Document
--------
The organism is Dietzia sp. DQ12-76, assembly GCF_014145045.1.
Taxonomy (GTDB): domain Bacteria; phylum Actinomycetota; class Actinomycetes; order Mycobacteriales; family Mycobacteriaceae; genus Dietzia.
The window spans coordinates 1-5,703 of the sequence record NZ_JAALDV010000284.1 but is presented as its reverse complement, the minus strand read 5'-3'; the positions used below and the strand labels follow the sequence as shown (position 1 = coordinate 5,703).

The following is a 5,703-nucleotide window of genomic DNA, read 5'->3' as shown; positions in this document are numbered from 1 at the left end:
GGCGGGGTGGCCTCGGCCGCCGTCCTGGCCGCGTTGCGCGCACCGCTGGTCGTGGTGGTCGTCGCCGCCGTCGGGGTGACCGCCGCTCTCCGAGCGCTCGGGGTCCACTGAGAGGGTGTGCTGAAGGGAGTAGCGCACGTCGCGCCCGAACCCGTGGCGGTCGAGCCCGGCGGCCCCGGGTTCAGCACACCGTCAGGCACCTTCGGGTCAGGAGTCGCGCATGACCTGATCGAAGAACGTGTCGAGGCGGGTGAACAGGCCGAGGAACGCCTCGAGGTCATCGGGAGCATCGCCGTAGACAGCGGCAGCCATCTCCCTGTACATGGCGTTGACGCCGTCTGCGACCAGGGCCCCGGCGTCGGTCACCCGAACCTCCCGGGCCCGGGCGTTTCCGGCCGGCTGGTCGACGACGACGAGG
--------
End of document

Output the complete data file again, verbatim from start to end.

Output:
The organism is Dietzia sp. DQ12-76, assembly GCF_014145045.1.
Taxonomy (GTDB): domain Bacteria; phylum Actinomycetota; class Actinomycetes; order Mycobacteriales; family Mycobacteriaceae; genus Dietzia.
The window spans coordinates 1-5,703 of the sequence record NZ_JAALDV010000284.1 but is presented as its reverse complement, the minus strand read 5'-3'; the positions used below and the strand labels follow the sequence as shown (position 1 = coordinate 5,703).

The following is a 5,703-nucleotide window of genomic DNA, read 5'->3' as shown; positions in this document are numbered from 1 at the left end:
GGCGGGGTGGCCTCGGCCGCCGTCCTGGCCGCGTTGCGCGCACCGCTGGTCGTGGTGGTCGTCGCCGCCGTCGGGGTGACCGCCGCTCTCCGAGCGCTCGGGGTCCACTGAGAGGGTGTGCTGAAGGGAGTAGCGCACGTCGCGCCCGAACCCGTGGCGGTCGAGCCCGGCGGCCCCGGGTTCAGCACACCGTCAGGCACCTTCGGGTCAGGAGTCGCGCATGACCTGATCGAAGAACGTGTCGAGGCGGGTGAACAGGCCGAGGAACGCCTCGAGGTCATCGGGAGCATCGCCGTAGACAGCGGCAGCCATCTCCCTGTACATGGCGTTGACGCCGTCTGCGACCAGGGCCCCGGCGTCGGTCACCCGAACCTCCCGGGCCCGGGCGTTTCCGGCCGGCTGGTCGACGACGACGAGG